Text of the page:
A very quick turn around after Australia and we were off again, this time heading home, to return to my home and see one of my best friends get married. It was a beautiful wedding and they were blessed with glorious weather. N did an amazing job organising it all with all the details carefully thought out and wonderfully bought to fruition.
I still feel very lucky that we were able to fly back for her wedding and were able to share that day with N and her husband. Plus of course it was lovely seeing both sets of parents and actually relaxing a little!
It’s my birthday tomorrow, another year passed already! This time last year J and I headed up to NYC for the weekend, for dinner at the Gramercy Tavern, a walk along the highline and general soaking up of NYC, it was really rather lovely.
This year we’re in Australia! Celebrating with my sister and her family. My brother-in-law shares the same birthday so it will be a double celebration tomorrow. I feel incredibly lucky to have spent my last two birthdays celebrating in different places to those I grew up in.
J and I were commenting only yesterday how lucky we are to travel so much, and we seem to have been given an extra dose of luckiness this year. A chance to see my sister, brother-in-law, nephew and niece now, opportunities to return to celebrate with bestest of friends in May and July and visiting a new country, South Africa, in June.
So tomorrow we shall be celebrating making it to the other side of the world, being with family and the passing of another year. I do wonder what the next year will hold but I feel hopeful for it. Hopeful that with J, my family and my friends at my side it’ll be a good year. Onwards dear friends, onwards.
Last week I was in South Africa with work.
Before I moved to America I used to travel a fair bit with work and got fairly comfortable with the whole shindig, able to pack relatively well, move through the airport efficiently and be at one with my own company, as well as getting the job done overseas. Then we moved and I didn’t do it for about 2 years, until last week when I was off again.
Of course I was excited, having not been to South Africa before, but there was also a good level of trepidation, could I still do it? Had I forgotten it all? I’ve spoken before about my tendency to worry, probably on the higher side compared to others, but I was still slightly surprised by how much doing something, about which I used to be so confident, was causing me to really doubt myself and my abilities.
I felt like last week I was re-learning, about my work, what I need to do, and more importantly about my self. Recognising my need for control over certain things, my enjoyment at meeting new people and the value I derive from doing a job well. Hopefully I can remember some of this for the next trip.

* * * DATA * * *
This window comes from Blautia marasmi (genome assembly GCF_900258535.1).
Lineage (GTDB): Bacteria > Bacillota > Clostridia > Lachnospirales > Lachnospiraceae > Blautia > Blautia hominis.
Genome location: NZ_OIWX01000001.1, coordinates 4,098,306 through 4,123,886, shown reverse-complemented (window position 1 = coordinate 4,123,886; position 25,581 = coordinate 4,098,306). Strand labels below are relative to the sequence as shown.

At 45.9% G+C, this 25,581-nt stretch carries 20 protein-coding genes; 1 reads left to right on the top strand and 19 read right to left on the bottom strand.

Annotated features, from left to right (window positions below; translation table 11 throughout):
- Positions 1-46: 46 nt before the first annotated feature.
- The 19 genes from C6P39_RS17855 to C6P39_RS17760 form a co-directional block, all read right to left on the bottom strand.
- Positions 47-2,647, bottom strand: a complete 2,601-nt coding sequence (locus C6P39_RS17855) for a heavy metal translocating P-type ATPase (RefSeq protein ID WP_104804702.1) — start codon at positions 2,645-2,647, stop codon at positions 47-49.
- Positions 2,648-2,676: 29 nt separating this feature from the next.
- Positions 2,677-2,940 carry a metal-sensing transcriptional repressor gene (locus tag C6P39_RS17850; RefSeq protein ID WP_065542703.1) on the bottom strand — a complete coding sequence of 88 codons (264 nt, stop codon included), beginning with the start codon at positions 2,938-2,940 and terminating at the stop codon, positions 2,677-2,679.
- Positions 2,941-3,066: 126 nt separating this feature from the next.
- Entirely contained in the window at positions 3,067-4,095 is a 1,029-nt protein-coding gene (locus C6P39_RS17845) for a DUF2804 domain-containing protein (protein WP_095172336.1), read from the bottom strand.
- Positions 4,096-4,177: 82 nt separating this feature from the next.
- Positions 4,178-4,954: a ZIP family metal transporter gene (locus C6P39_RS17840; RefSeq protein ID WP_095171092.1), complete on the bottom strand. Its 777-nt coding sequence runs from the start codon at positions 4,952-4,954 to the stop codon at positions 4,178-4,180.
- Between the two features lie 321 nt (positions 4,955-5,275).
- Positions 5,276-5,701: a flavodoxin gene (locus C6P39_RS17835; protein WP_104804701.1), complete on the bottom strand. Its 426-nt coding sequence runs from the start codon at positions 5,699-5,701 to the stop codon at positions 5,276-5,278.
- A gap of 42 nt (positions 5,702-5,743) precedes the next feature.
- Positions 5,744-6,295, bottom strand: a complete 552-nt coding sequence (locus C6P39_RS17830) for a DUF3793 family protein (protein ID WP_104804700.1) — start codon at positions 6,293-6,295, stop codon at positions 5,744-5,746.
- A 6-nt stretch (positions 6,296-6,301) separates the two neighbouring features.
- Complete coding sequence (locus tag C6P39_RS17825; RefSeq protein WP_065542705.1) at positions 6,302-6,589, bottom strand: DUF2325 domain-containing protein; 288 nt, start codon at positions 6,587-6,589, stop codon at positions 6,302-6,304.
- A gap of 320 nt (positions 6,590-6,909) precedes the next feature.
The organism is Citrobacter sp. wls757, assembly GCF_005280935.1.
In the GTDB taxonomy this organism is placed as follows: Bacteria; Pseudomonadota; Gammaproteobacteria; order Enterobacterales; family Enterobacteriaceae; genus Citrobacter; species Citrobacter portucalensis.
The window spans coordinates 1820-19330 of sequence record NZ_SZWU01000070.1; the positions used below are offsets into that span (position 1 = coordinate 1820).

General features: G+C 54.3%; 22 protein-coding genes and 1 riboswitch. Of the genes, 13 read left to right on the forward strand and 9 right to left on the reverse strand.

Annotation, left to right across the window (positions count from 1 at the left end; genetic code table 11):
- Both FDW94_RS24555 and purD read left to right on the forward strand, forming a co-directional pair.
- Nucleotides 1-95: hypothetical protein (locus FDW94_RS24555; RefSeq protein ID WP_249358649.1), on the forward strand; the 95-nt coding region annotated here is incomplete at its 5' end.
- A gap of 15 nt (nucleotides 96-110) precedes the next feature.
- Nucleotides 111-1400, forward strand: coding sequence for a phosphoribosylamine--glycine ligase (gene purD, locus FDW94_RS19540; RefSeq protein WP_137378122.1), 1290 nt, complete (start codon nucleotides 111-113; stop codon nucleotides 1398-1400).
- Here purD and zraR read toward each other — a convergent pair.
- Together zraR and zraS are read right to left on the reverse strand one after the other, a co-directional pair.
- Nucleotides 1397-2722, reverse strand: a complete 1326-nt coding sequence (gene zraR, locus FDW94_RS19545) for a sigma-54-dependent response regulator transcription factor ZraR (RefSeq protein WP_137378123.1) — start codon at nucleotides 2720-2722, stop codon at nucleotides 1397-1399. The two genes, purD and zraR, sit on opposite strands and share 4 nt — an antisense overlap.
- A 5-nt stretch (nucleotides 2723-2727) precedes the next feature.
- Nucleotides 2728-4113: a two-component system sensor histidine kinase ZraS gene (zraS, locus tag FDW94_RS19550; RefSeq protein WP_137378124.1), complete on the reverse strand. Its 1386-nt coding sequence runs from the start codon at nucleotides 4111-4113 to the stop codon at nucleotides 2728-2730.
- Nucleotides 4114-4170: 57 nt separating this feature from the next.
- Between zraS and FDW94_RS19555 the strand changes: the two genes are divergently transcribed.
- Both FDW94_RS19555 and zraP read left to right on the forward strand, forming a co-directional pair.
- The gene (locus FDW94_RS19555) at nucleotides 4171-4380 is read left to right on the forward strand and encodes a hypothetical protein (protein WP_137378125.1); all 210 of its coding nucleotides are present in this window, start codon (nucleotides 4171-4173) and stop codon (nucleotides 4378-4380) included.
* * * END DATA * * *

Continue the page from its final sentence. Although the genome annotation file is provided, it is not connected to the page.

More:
We went to Northumberland over the memorial day weekend. A good friend of ours from university was getting married and we had the perfect excuse to travel back and enjoy some days in the UK.
I’d never been to Northumberland, sure I’ve visited places up north but not there. The train journey itself was fabulous, watching the sun set over the English countryside as we sped along. A good friend had been super organised and managed to get us £25 first class tickets which made the journey all the more fun.
Then we arrived, to the old country house hotel, where the beds were four poster and the bathrooms carpeted. Seeing old friends and meeting new.
One of the best bits was waking to this view…
The wedding itself was beautiful, the bride wore a vintage 1920’s dress, the location was a stunning English Heritage priory and the reception was held in a marquee overlooking the estuary and the coast. Then back to London on Sunday to enjoy time wandering that fabulous city for a few days together.
I think one day we’ll be back to this far flung corner of England. If nothing else just to see that view again.
Last weekend we went out exploring with a friend. We’ve been to a Virginia vineyard before, last summer, and thought it was about time for another trip. This time we headed further, out West to the beginnings of the rolling Shenandoah hills. It is just beautiful and peaceful out there. Lots of green, wide open spaces, no sirens, no car horns, relaxing.
We chose to go to DuCard vineyards on the basis that they had a singer performing that afternoon. The singer was Curtis Prince, he had a lovely voice and was playing the kind of songs you want to listen to on a warm spring afternoon with a glass of wine in your hand.
The vineyard is small but the setting is just lovely and the wines were good, plus as an added bonus a lot better than the ones we had tried last year. We especially enjoyed the rose and the Popham Run Red, both of which we bought a bottle of to enjoy at home.
If you ever are in that neck of the woods I would thoroughly recommend a visit, even without live music, a glass of rose on their patio with the sun gently warming you is well worth the effort.